Von Neuenstein's Frankfort and Baden units calmly await the storm
General de Brigade Von Neuenstein was sent to deal with an irregular Spanish force under the command of Don Alfonso Maceta – “El Achaparrado” – which was attacking supply trains and couriers in the mountains to the north of Madrid. Von Neuenstein’s own brigade consisted of 5 battalions of troops from the Confederation of the Rhine – professional, experienced soldiers, but a long way from home and increasingly convinced that this was not their war. They were augmented by a very smart new battery of (French) horse artillery from the Madrid garrison. Von Neuenstein marched his men up into the mountains, somewhat concerned about their lack of spirit, and hoping that the inexperienced artillery would perform well if called upon to fight. The French force numbered about 4300 infantry, with the 6 guns of the horse battery.
Maceta’s men had also been on the road for a while, having marched from the Avila area. They were a mixed force, militia and volunteer units and groups of irregular partisan infantry from Avila. The total was 4700, approximately, and Maceta was not impressed when the artillery support promised by the Junta de Castilla turned out to be a half-battery of extraordinarily old and fragile-looking cannon, apparently borrowed from a museum. Better than no artillery at all, but there was no means of moving them once they had been brought into action.
The forces met in the late morning of Thursday 27th February, in a deep and rugged valley near the monastery and village of San Rafael. The unusual terrain generated some special scenario rules – a number of impassable hills were defined, but also some “severe” hills, denoted by double-height blocks and mostly topped with trees – these hills could be entered only by guerrilla infantry and the voltigeur battalion of the French brigade.
[Spanish move first, normal CCN rules, 5 Command cards in each hand, 4 Victory flags needed for a win.]
Very early, the French played a Grande Manoeuvre card and moved 4 units forward quickly, the intention being to gain a toehold in the hills and woods adjacent to the Spanish position. This did not go particularly well, since the Spanish responded with a Bayonet Charge card, which enabled them also to rush 4 infantry units forward, and also to fight with a bonus dice. Von Neuenstein’s troops on the left were caught in the open and suffered badly – the 1st Bn of the Nassauers and the combined voltigeur unit were both broken and routed, and the 2nd Bn of the Nassau unit only avoided a complete collapse of the left by taking possession of the monastery and its outbuildings.
The Spanish militia units, Maceta at their head, now showed commendable élan in the centre, committing to a bold frontal assault on the French force. This had a measure of success at first, and the Frankfurt regiment suffered considerable casualties and recoiled. Neuenstein brought up the two battalions of the 4th Baden regiment and the horse battery, and the Spanish militia and their supporting irregular bands were pushed back and broken. At the same time, a rather half-hearted attack on the monastery was stopped by the Nassauers’ disciplined fire, and the Spanish force retired, the triple-retreat rule for militia units pushing them back quickly, though their previously unengaged cavalry served to cover the retreat well. The antique guns, sadly, were abandoned.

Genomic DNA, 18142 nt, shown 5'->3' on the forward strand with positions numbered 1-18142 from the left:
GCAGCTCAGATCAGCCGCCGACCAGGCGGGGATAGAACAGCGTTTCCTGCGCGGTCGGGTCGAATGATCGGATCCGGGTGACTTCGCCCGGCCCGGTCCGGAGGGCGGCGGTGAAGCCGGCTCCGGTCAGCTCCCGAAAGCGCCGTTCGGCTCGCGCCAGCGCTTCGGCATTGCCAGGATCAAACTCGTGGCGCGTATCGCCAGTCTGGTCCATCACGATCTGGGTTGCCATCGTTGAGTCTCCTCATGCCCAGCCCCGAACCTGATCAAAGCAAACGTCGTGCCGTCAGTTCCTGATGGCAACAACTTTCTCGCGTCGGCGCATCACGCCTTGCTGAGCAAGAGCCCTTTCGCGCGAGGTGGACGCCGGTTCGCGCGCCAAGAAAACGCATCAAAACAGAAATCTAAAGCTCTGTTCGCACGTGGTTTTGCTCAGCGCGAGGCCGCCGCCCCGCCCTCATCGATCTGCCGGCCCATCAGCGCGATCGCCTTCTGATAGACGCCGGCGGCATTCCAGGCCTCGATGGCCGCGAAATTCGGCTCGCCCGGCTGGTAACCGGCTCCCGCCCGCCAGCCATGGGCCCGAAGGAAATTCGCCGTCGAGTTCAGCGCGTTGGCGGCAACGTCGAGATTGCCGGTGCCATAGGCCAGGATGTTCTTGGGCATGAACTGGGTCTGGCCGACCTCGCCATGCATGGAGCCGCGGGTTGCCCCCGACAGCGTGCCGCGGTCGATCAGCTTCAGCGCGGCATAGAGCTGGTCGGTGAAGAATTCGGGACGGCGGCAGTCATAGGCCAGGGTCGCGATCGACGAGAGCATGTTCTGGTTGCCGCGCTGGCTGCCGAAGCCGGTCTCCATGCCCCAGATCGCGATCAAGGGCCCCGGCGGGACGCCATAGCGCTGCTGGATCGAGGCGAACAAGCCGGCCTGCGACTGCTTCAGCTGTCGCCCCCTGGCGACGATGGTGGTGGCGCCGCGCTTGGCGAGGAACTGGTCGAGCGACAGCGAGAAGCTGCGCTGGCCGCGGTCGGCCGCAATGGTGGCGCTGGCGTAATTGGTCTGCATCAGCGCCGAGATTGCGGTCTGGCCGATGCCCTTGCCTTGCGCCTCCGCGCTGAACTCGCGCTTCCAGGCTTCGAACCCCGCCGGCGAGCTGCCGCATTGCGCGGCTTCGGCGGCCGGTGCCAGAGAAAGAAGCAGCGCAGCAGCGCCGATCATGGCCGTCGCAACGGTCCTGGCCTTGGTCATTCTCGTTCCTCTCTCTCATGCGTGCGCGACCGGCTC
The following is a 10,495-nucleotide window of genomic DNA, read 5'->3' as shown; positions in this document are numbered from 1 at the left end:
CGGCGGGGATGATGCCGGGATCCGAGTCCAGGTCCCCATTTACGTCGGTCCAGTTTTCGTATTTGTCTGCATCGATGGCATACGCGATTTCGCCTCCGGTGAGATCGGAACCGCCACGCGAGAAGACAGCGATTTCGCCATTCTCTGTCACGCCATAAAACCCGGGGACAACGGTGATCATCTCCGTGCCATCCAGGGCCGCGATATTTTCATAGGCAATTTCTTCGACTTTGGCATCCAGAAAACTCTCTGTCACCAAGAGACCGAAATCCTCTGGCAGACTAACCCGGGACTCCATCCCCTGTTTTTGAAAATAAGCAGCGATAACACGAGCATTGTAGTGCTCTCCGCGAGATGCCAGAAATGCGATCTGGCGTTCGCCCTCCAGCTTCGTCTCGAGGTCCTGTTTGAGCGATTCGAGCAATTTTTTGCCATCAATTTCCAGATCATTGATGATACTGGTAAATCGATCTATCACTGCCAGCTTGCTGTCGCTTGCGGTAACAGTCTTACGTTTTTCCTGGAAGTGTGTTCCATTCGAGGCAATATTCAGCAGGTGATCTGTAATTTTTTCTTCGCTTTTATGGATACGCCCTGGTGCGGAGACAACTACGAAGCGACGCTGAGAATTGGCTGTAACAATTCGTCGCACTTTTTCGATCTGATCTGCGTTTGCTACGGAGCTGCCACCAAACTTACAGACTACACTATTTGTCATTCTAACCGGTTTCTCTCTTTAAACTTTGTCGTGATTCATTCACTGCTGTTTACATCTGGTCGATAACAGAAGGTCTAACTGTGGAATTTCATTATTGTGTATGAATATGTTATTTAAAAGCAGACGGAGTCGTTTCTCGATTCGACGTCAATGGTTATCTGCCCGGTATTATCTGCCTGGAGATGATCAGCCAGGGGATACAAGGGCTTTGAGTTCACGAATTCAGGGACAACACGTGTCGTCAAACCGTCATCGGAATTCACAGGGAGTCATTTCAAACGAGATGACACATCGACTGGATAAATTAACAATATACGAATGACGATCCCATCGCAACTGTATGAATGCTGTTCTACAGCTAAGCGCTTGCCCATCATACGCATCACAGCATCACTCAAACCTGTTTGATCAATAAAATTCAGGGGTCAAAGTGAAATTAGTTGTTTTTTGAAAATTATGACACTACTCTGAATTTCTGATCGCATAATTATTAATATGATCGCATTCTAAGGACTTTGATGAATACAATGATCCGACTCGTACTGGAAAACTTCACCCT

The melee combat at the end of the action was of a very confused nature, the broken terrain and the many twisting paths appear to have caused many men to be separated from their units. The victory for the French was marginal, there was no pursuit by the victors, and many of the missing and wounded on both sides returned to the ranks during the night. On a Victory Flag count, the French won 4-3, and losses were surprisingly light considering the severity of the fighting and the very aggressive tactics of the Spanish commander. The game took about 50 minutes, representing a little over 3 hours fighting. Von Neuenstein conducted himself with great valour and calmness, fighting in the ranks with the Frankfurt unit, striving heroically to rally them when they finally broke, and then taking command of his own Badeners to win the day.
French (from l’Armée du Centre)
Genl de Bde Von Neuenstein with his own brigade of D’Armagnac’s Divn
2nd Nassau (2 Bns), Regt de Francfort (1) & 4th Baden (2)
Masset’s battery of horse artillery (attached)
Total 4300 men with 6 x 6pdr guns
Don Alfonso Maceta with a mixed force of militia units, volunteers and irregular partidas, with a half battery of irregular artillery provided by the Junta de Castilla
Total 4700 men, including 350 irregular cavalry, with 3 guns
The French lost 1050 men killed and wounded, from the Nassau and Frankfort units, and from the brigade’s voltigeur battalion, which last was pretty much destroyed.
The Spanish, by the time runaways and detached stragglers had rejoined, were reported to have lost only around 800 men, though Neuenstein claimed that the Spanish losses were at least 2000 men. The Confederation troops took a number of standards – mostly informal flags abandoned by the irregulars, and captured 3 very dilapidated 4pdr guns.
General view at the outset, French on the right hand side
The artillery unit provided by the Junta was not what had been hoped for...
1st Bn of the Nassauers caught in the open by the quick Spanish attack
The 2nd Bn, more sensibly deployed next to the monks' vegetable plot
Capt Masset's horse artillery unit
The Spanish attack runs out of momentum while the Frankfurters run out of men...
General view of the Spanish attack